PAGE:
Heavy metal pollution as a potential originator of reproductive isolation in wolf spiders


Genetic population differentiation due to environmental stress is a widespread and well studied phenomenon. Yet, despite extensive theoretical and empirical research, its evolutionary consequences remain largely unknown. One of the key questions is whether local adaptation to environmental stress may trigger reproductive isolation and may subsequently lead to speciation. Prezygotic reproductive isolation is believed to involve different non-exclusive processes, i.e.

1. sexual selection resulting in assortative mating;
2. direct or indirect differentiation of secondary sexual characteristics due to natural selection or genetic drift;
3. condition-dependence of male mating signals (i.e. males that are maladapted to the stressor bear a fitness cost); and
4. energetic constraints rendering mating more costly under stress.

Postzygotic mechanisms, too, may cause reproductive isolation, whether or not in combination with prezygotic ones. Research at the intraspecific level offers an excellent opportunity to investigate speciation processes at the root and in action.

The main aim of this study is to determine whether reproductive isolation occurs between populations originating from stressed versus unstressed habitat, and if so, what are the underlying mechanisms. This question is addressed through a combination of field experiments, controlled laboratory experiments and genetic analysis on populations of wolf spiders (Pirata piraticus and Pardosa saltans). They originate from heavy-metal polluted sites along the Schelde, former zinc quarries in the province of Luik and reference sites in the same regions. Previous research already uncovered the existence of life history trait differentiation between populations of P. piraticus.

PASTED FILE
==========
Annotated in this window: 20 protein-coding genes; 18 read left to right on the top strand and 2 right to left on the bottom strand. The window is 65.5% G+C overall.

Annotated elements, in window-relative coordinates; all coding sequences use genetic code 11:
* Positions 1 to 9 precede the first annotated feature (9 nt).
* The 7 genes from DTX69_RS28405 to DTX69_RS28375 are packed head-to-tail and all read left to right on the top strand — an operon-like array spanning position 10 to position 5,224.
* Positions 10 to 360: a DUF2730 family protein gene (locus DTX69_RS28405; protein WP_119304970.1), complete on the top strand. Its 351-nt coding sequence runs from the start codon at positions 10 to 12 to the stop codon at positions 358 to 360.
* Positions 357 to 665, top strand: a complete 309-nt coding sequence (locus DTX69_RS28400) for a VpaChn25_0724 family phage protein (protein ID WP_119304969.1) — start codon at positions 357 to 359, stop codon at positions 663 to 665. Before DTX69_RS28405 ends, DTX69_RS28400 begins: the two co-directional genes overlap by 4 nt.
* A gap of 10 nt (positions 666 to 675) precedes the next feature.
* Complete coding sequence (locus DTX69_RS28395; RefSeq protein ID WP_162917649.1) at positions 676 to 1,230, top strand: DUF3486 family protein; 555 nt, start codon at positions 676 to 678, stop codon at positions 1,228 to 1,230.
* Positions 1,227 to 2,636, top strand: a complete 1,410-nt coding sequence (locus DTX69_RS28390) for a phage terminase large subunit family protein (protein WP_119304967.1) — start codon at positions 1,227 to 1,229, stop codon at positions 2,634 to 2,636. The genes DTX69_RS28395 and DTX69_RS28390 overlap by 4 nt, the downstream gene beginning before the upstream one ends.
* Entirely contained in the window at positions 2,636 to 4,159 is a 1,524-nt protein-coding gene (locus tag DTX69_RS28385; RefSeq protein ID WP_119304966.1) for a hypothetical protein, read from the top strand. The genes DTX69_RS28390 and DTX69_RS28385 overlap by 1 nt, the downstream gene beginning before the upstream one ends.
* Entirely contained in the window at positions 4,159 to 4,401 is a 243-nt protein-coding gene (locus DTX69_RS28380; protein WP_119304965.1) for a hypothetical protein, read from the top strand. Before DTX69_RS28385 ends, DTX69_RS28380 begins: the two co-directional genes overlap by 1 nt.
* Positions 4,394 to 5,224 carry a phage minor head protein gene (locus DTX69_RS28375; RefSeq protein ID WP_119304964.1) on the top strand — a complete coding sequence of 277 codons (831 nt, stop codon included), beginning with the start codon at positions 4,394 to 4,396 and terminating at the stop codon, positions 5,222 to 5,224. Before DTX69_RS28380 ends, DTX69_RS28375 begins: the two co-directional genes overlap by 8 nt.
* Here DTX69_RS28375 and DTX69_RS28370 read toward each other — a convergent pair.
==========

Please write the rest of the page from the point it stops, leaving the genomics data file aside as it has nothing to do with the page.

local adaptation, ecological divergence, heavy-metal pollution, reproductive isolation, condition-dependent mating signals, sexual selection, micro-evolution


Population and Ecological Genetics {Research discipline}
Invertebrate Biology {Research discipline}
Terrestrial Ecology {Research discipline}
Life Histories (incl. Population Ecology) {Research discipline}
Species {Integration level}
National {Cooperation status}
Origins, Maintenance and Change of Biodiversity {Research orientation}
Belgium {Geographical scope}
Forest {Habitat type}
Inland Waters {Habitat type}
Arachnida {Taxonomical scope}


Name Role Start End
Matheve, Hans admin
Eraly, Debbie member
Lens, Luc promotor


Name Role Start End
Terrestrial Ecology leader

created:2011-12-14 14:18:59 UTC, source:web

© 2012 by the Belgian Biodiversity Platform